The condition of the 6-year-old boy rescued from a
northwest Indiana dune was upgraded to serious Thursday, while
National Park Service officials continued to try to figure out what
caused him to become trapped under 11 feet of sand.
Nathan Woessner of Sterling, Ill., had been in critical condition at
Comer Children's Hospital in Chicago since Friday, when he was rescued
after being trapped for more than three hours at Indiana Dunes
Dr. Rachel Wolfson said Nathan has been removed from a ventilator, is
recovering from sedation and he continues to respond to commands.
Doctors have said the boy is expected to make a full neurological
recovery, though he may suffer lingering lung problems from inhaling
National Park Service personnel are trying to figure out how Nathan
suddenly got swallowed by the large sand dune known as Mount Baldy.
"We haven't ruled out anything and we haven't drawn any conclusions at
this point," Ranger Bruce Rowe said Thursday.
The Mount Baldy area, which includes about a half-mile of shoreline,
will remain closed for weeks, possibly until after Labor Day, until
the proper equipment and experts can be brought in, he said.
The first step will be for a conductivity study to be done to find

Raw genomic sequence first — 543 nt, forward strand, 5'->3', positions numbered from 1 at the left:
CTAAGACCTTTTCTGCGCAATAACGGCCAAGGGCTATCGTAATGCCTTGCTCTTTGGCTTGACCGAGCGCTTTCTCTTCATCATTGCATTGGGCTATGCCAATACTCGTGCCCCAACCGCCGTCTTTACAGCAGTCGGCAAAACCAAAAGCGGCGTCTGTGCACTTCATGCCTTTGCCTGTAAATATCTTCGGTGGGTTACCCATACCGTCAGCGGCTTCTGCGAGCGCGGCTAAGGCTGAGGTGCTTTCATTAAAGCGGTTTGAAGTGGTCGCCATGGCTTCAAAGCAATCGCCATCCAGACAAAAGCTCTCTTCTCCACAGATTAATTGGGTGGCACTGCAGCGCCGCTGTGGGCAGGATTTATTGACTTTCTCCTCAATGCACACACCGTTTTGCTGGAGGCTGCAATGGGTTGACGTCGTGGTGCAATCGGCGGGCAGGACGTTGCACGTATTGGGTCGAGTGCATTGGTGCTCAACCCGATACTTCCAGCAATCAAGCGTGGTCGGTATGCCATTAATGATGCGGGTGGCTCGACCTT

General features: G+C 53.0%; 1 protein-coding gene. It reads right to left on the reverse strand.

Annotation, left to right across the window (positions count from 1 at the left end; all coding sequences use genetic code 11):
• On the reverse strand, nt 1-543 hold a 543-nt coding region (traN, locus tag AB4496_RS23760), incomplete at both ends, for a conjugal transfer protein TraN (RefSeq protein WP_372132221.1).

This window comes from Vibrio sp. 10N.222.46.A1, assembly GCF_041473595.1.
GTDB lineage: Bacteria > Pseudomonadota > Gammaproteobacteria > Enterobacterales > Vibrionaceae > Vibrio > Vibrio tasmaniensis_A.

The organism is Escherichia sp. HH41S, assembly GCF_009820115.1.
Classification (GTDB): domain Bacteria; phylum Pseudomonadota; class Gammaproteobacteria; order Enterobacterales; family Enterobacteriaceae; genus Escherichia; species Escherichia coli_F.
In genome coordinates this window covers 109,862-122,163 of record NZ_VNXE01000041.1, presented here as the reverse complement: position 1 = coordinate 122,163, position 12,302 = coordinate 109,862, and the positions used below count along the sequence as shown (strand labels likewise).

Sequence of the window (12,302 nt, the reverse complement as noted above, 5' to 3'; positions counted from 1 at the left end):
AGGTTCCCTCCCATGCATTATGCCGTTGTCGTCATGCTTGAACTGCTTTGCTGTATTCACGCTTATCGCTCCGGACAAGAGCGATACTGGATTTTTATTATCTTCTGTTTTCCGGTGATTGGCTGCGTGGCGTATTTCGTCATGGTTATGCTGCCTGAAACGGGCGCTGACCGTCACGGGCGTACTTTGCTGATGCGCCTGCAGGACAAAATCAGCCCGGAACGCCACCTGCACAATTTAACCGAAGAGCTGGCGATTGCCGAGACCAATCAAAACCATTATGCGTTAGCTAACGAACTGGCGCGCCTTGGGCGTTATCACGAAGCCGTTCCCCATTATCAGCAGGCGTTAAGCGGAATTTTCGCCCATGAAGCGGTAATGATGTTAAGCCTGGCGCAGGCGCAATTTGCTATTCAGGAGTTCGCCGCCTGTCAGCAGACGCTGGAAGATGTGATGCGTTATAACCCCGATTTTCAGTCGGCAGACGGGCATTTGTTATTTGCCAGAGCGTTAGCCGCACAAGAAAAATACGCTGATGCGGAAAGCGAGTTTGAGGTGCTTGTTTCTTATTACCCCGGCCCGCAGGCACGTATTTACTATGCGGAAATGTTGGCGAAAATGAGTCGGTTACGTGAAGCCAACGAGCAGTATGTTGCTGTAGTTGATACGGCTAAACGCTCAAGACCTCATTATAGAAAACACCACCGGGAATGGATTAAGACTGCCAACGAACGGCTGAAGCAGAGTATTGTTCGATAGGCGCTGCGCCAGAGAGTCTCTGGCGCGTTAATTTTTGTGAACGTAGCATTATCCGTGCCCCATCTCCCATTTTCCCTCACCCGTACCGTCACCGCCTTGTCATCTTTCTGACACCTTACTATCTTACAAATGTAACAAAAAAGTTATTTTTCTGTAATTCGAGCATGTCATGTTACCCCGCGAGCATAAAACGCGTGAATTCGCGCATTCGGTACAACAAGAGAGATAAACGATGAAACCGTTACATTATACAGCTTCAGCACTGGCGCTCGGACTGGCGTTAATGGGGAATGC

possible anomalies in the 43-acre sand dune, Rowe said. If those are
found, ground-penetrating radar will be brought in to get a better
idea of what could have caused the sand to collapse, he said.
Todd Thompson, assistant director for research at the Indiana
Geological Survey, said he's concerned the heavy equipment and the
digging done to rescue Nathan may have altered the structure of the
sediment in the dune.
"You may not be able to see as well as you would like," Thompson said.
"I think (the radar) would have a hard time finding an air pocket. But
I think it would be able to recognize any kind of anomalous feature
down in there."
Rowe said National Park Service personnel have been in contact with
officials at other national and state parks with coastal dunes to see
if anyone has heard of anything similar.
"So far, in terms of finding other researchers who know about this, we
haven't found anyone yet," he said. "We don't even know what the
proper technical term would be."
Workers at the park won't be allowed on Mount Baldy until proper
safety protocols are written, Rowe said.
The rest of the park remains open because the dunes the public are
allowed to walk on have steps or boardwalks on them, Rowe said.
"Because of that, we thought it was safe to keep the rest of the park
open," he said.